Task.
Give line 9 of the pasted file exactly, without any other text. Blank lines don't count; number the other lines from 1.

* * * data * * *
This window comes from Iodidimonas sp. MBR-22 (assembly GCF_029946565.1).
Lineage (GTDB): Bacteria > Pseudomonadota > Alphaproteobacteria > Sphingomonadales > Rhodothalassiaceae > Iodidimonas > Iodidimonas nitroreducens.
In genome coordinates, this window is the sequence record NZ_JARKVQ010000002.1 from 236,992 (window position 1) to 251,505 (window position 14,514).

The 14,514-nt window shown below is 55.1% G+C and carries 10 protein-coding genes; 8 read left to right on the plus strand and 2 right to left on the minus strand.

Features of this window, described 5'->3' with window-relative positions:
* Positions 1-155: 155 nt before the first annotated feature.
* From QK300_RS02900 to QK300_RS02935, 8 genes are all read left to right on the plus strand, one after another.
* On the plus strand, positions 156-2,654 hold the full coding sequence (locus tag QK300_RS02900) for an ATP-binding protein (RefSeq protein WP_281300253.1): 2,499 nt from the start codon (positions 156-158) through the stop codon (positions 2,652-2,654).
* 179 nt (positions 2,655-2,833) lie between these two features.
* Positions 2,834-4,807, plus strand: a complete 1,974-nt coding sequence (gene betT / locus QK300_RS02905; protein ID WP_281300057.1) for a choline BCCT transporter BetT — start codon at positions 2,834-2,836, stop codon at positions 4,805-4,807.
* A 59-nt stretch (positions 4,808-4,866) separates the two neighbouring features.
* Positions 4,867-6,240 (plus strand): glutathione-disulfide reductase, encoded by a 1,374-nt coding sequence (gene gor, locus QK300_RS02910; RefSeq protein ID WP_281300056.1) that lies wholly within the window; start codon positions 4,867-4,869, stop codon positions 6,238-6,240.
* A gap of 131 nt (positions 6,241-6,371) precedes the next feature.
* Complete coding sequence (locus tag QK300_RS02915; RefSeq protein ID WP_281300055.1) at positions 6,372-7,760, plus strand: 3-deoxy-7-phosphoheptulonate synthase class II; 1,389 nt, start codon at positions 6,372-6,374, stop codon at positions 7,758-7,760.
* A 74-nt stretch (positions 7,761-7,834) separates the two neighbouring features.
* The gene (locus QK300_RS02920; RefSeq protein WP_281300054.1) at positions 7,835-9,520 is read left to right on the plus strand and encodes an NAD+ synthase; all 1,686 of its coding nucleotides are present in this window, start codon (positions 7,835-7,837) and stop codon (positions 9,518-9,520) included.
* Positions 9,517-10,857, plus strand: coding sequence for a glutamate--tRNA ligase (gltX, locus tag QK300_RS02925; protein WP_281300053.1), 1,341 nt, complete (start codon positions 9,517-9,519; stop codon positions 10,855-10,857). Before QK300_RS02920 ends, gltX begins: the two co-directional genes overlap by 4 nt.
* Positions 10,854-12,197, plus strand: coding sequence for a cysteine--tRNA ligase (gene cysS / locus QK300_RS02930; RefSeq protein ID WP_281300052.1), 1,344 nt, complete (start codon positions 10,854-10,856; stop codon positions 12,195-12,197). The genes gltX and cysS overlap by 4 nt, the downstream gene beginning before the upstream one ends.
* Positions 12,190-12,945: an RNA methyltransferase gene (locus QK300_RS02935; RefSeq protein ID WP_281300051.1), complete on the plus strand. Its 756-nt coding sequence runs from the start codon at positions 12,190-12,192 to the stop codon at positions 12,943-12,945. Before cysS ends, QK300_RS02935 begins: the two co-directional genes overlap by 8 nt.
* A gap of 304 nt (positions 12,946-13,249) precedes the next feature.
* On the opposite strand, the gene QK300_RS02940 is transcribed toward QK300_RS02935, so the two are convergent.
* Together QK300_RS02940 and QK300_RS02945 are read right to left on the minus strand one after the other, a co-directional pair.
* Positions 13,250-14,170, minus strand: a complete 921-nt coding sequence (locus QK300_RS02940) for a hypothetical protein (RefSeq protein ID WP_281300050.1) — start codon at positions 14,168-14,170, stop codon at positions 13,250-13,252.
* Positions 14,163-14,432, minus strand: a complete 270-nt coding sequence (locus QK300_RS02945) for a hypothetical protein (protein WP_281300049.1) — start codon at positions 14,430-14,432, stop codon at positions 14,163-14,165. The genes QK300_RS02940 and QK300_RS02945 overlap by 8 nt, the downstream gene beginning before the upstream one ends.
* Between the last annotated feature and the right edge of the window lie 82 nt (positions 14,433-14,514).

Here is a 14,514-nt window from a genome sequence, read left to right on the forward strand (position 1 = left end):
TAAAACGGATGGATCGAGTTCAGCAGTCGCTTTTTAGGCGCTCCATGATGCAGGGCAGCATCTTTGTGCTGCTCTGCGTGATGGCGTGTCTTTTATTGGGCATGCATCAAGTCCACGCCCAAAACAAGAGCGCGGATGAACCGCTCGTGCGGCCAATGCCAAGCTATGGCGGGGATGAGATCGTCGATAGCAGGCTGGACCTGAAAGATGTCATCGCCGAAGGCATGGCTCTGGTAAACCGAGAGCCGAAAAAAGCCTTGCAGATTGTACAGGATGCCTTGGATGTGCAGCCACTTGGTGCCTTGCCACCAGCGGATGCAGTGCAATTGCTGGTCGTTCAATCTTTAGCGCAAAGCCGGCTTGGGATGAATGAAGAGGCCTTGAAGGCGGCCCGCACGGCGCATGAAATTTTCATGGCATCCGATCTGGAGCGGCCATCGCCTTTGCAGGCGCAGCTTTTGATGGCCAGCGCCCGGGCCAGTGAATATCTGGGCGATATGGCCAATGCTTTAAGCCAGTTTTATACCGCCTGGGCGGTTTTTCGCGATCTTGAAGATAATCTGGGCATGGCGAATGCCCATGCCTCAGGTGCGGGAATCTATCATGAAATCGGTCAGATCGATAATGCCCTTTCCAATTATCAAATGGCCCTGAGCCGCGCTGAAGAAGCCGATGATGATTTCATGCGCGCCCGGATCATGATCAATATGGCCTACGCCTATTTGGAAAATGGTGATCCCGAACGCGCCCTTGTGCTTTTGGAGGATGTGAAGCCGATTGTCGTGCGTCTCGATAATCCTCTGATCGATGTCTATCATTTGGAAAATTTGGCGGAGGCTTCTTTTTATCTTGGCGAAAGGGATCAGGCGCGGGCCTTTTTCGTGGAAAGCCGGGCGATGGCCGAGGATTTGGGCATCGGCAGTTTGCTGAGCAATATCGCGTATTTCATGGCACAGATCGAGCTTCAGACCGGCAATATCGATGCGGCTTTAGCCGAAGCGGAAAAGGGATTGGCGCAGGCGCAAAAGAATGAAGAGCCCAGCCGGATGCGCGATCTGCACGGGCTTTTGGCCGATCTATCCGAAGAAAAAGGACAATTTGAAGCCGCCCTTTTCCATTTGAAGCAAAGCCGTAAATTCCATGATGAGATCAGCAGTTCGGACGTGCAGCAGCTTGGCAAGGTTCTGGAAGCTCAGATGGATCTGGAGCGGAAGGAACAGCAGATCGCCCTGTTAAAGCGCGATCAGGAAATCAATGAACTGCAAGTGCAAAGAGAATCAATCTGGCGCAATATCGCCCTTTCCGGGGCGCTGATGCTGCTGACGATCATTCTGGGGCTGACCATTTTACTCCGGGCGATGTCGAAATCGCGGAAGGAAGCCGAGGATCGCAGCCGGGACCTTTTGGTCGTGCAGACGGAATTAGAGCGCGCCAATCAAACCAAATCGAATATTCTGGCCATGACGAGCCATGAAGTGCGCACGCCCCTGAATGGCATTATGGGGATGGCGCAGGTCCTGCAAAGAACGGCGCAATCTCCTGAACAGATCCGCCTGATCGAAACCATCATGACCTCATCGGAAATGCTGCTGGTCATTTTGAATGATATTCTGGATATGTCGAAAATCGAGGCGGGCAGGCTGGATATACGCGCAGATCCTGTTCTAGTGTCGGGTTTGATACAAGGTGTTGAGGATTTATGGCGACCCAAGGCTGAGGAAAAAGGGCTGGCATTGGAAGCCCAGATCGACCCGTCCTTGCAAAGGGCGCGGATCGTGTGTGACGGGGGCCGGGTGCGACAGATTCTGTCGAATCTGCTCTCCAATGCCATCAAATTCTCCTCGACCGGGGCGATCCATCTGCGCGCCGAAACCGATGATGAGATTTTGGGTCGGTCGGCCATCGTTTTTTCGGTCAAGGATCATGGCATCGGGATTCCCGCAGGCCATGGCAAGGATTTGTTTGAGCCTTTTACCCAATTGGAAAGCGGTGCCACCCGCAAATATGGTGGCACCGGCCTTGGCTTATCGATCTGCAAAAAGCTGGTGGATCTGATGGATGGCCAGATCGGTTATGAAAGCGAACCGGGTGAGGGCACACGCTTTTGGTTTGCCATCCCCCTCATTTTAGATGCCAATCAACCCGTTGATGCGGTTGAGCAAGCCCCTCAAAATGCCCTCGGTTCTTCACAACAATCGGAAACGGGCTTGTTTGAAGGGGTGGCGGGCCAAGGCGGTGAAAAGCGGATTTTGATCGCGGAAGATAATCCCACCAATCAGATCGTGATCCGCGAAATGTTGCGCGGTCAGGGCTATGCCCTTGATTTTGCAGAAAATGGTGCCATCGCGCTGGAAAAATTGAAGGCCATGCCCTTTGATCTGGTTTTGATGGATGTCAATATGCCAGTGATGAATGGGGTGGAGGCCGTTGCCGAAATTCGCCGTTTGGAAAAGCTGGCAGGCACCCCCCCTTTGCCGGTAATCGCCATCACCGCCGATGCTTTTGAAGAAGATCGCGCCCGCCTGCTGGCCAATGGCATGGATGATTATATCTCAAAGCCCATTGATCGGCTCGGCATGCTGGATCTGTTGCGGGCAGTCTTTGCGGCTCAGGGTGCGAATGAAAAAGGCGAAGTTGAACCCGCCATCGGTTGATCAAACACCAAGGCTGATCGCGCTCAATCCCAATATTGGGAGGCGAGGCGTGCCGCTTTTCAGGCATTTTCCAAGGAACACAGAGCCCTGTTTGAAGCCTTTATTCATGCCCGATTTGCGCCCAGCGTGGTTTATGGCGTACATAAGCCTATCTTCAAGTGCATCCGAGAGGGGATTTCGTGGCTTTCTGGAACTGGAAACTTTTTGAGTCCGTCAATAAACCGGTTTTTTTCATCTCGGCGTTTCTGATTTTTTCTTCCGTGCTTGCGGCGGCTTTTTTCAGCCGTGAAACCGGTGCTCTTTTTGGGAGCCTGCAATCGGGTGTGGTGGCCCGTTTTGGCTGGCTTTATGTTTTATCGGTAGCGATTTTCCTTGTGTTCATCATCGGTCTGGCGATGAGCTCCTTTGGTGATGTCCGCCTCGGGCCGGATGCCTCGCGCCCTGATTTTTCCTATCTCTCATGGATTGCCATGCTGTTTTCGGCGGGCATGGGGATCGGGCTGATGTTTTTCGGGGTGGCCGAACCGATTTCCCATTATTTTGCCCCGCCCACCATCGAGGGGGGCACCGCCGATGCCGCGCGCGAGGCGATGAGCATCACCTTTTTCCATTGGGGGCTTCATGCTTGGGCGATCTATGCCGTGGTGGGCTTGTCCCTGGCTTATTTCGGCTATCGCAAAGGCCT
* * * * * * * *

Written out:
* 179 nt (positions 2,655-2,833) lie between these two features.